James Wilkinson Breeks

James Wilkinson Breeks (5 March 1830 – 7 June 1872) was a British Indian colonial administrator who served as the first commissioner of the Nilgiris. He wrote some of the early anthropological treatises on the peoples of the region. He is best known for the book An Account of the Primitive Tribes and Monuments in the Nilagiris published posthumously in 1873.

Breeks in 1860

Life and work


Breeks was born at Warcop, Westmorland, on 5 March 1830, and entered the Madras civil service in 1849. After filling various offices in the revenue and financial departments[1] he was appointed private secretary to Sir William Denison, governor of Madras, in 1861, holding that appointment until the latter part of 1864, when, owing to ill-health, he left India and joined a mercantile firm in London, with the intention of retiring from the public service; but this arrangement not proving satisfactory, he returned to Madras in the autumn of 1867 and was appointed Commissioner of the Nilgiris, the principal sanatorium of the south of India.

Grave of James Wilkinson Breeks at Ootacamund

While posted in the Nilgiris, and like other heads of districts in the Madras presidency, he was, in 1871, called upon by the government, at the instance of the trustees of the Indian Museum at Calcutta, to make a collection of arms, ornaments, dresses, household utensils, tools, agricultural implements to illustrate the habits and modes of life of the aboriginal tribes in the district, as well as a collection of objects found in ancient cairns and monuments. He made collection of the artefacts in use among the four major tribes of the Niligiris, the Todas, Kotas, Kurumbas, and Irulas, and of the contents of many megalithic burials. A significant part of Breeks' collection of prehistoric artefacts from the Nilgiri mountains is now in the British Museum.[2] Breeks became ill on his travels and died in 1872. His work An Account of the Primitive Tribes and Monuments in the Nilagiris was published after his death in 1873 and it included accounts of four tribes illustrated by drawings and photographs, and supplemented by a brief notice of some similar remains in other parts of India. It was edited by his widow.[3]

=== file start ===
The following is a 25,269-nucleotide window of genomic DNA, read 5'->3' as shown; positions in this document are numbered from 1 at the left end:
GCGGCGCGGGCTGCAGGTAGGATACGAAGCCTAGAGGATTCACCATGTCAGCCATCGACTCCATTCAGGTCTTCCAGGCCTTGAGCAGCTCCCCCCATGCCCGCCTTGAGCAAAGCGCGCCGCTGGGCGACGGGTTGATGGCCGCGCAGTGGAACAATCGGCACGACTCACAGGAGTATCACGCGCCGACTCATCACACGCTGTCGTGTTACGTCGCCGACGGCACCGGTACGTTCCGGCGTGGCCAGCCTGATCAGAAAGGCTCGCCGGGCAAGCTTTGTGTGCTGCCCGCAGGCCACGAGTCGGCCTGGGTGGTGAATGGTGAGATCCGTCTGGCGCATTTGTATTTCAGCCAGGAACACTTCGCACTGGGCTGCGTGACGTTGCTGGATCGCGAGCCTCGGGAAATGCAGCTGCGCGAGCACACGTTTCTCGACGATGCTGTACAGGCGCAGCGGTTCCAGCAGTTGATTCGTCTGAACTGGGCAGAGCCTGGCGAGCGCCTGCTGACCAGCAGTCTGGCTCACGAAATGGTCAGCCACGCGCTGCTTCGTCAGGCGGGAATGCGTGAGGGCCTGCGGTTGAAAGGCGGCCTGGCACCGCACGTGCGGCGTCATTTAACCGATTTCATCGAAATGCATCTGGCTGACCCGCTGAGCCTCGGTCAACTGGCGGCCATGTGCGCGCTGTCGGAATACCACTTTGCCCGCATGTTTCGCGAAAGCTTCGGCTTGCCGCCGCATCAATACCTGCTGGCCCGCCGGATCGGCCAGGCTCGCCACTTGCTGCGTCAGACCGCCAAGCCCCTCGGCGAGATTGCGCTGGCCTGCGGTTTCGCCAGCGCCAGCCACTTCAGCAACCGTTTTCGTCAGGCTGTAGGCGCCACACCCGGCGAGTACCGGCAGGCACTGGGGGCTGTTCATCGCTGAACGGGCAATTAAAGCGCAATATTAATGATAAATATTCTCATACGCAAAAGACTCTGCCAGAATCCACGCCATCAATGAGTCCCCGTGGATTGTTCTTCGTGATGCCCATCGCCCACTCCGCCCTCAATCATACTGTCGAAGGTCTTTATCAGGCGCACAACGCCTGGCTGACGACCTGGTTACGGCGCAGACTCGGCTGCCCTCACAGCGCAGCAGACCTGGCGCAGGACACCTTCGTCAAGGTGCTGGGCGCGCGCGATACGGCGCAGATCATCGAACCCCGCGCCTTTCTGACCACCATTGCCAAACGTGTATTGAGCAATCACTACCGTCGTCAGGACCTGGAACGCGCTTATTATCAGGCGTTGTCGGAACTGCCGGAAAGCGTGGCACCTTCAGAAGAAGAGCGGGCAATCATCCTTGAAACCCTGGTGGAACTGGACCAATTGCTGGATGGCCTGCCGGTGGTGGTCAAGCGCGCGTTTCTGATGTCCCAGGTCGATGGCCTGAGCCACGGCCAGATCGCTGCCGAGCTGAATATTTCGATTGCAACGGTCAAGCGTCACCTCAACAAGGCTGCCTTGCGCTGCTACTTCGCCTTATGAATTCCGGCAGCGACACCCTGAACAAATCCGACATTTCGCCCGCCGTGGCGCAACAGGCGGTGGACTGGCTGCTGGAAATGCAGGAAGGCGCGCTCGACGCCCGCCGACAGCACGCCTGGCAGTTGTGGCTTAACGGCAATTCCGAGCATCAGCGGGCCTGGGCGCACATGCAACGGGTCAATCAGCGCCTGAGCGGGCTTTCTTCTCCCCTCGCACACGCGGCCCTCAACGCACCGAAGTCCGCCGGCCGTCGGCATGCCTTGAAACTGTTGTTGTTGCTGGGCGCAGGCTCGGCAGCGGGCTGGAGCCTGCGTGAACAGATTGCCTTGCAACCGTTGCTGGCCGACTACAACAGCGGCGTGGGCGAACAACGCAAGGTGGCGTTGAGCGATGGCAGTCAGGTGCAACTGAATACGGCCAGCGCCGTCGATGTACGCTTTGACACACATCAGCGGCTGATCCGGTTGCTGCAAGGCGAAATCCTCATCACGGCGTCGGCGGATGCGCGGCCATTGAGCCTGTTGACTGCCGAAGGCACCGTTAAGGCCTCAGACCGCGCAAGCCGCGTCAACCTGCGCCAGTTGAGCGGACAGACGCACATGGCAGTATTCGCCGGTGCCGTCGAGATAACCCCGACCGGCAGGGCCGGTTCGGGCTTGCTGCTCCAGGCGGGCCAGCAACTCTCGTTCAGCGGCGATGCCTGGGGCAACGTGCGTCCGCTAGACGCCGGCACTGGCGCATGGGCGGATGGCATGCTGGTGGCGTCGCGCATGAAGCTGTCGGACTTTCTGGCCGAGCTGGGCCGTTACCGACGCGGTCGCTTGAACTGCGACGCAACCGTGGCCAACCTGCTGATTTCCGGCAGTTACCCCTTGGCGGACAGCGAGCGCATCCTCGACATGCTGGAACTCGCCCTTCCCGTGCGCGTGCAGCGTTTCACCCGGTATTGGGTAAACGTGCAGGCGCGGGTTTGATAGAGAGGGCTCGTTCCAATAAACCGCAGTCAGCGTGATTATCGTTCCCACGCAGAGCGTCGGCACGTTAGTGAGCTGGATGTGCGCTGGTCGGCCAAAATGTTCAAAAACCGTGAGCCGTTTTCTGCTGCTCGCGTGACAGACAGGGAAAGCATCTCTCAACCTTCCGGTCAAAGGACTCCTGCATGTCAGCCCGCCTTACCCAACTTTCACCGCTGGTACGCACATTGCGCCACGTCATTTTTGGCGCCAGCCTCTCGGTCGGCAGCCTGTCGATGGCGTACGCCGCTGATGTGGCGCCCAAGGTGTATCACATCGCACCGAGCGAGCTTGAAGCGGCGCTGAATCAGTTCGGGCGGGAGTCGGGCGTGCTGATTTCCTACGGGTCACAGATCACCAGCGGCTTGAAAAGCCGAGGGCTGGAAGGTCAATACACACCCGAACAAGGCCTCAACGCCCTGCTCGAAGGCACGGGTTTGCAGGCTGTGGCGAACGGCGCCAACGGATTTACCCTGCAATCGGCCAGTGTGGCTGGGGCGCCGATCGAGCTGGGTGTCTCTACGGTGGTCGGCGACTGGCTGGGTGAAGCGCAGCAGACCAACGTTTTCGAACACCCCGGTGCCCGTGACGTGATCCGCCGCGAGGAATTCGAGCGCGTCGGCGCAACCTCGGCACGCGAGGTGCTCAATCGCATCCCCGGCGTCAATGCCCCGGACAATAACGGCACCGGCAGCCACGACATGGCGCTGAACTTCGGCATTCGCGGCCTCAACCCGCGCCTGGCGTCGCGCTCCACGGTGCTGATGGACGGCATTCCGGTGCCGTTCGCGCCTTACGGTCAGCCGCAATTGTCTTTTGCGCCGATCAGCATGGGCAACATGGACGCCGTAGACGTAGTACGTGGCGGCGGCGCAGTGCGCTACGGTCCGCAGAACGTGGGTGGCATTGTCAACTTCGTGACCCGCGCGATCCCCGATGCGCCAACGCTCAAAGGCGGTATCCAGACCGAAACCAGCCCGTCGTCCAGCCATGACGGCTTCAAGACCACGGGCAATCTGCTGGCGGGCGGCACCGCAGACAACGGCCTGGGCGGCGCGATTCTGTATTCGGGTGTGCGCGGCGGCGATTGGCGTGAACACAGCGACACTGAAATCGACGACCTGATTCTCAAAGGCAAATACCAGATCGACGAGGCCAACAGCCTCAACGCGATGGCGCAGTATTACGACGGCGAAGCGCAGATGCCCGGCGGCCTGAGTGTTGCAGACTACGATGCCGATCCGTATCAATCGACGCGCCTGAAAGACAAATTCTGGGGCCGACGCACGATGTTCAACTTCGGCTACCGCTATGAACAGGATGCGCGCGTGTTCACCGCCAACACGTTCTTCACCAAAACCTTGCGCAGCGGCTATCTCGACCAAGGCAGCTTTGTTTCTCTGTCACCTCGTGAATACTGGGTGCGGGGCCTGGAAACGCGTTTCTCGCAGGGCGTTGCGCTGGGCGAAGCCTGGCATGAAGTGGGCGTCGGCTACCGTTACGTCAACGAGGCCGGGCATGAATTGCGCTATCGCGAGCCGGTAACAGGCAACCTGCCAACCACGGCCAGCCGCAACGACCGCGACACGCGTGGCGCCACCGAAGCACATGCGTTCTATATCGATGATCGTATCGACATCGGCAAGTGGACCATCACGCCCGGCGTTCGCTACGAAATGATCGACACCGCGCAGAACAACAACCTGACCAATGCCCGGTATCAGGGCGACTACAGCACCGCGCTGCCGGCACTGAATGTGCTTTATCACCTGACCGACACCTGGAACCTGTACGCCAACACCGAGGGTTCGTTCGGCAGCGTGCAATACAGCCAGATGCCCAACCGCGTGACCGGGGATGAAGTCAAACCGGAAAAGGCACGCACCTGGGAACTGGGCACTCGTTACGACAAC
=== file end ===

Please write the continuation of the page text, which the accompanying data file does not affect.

Breeks married Susan Maria, the daughter of the governor William Denison in 1863. They had three sons and one daughter. He fell ill and died on 7 June 1872.[4]

The Breeks Memorial School at Ootacamund, for the children of poor Europeans and Eurasians, was erected by public subscription shortly after his death as a memorial of his services to the Nilagiri community.[5]


  1. ^ Compendium of intelligence for 1872. Madras: The Asylum Pres. p. 93.
  2. ^ British Museum Collection
  3. ^ Buckland, C.E. (1906). Dictionary of Indian biography. London: Swan Sonnenschein. p. 52.
  4. ^ Buckland, Charles Edward (1906). "Breeks, James Wilkinson" . Dictionary of Indian Biography. London: Swan Sonnenschein & Co. p. 52 – via Wikisource.
  5. ^ "Breeks, James Wilkinson" . Dictionary of National Biography. London: Smith, Elder & Co. 1885–1900.